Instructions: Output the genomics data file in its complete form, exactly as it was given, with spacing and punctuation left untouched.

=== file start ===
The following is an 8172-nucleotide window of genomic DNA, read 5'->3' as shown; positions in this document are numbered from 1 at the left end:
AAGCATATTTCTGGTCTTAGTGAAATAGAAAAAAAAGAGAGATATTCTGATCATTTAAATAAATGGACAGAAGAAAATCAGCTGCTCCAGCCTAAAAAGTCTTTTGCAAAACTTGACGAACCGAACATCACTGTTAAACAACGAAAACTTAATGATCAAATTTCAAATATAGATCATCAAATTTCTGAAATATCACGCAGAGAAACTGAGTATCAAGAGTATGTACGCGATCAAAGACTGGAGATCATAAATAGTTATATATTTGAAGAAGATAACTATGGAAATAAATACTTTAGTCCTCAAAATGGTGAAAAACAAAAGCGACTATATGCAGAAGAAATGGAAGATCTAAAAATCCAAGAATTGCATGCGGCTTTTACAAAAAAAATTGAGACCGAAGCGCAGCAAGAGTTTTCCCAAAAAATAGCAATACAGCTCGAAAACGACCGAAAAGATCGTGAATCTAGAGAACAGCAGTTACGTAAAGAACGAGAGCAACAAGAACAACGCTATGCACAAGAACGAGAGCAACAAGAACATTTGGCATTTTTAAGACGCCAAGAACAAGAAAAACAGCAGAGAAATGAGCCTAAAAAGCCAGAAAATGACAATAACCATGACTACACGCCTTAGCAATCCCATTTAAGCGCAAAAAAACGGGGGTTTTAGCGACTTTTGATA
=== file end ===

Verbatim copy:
The following is an 8172-nucleotide window of genomic DNA, read 5'->3' as shown; positions in this document are numbered from 1 at the left end:
AAGCATATTTCTGGTCTTAGTGAAATAGAAAAAAAAGAGAGATATTCTGATCATTTAAATAAATGGACAGAAGAAAATCAGCTGCTCCAGCCTAAAAAGTCTTTTGCAAAACTTGACGAACCGAACATCACTGTTAAACAACGAAAACTTAATGATCAAATTTCAAATATAGATCATCAAATTTCTGAAATATCACGCAGAGAAACTGAGTATCAAGAGTATGTACGCGATCAAAGACTGGAGATCATAAATAGTTATATATTTGAAGAAGATAACTATGGAAATAAATACTTTAGTCCTCAAAATGGTGAAAAACAAAAGCGACTATATGCAGAAGAAATGGAAGATCTAAAAATCCAAGAATTGCATGCGGCTTTTACAAAAAAAATTGAGACCGAAGCGCAGCAAGAGTTTTCCCAAAAAATAGCAATACAGCTCGAAAACGACCGAAAAGATCGTGAATCTAGAGAACAGCAGTTACGTAAAGAACGAGAGCAACAAGAACAACGCTATGCACAAGAACGAGAGCAACAAGAACATTTGGCATTTTTAAGACGCCAAGAACAAGAAAAACAGCAGAGAAATGAGCCTAAAAAGCCAGAAAATGACAATAACCATGACTACACGCCTTAGCAATCCCATTTAAGCGCAAAAAAACGGGGGTTTTAGCGACTTTTGATA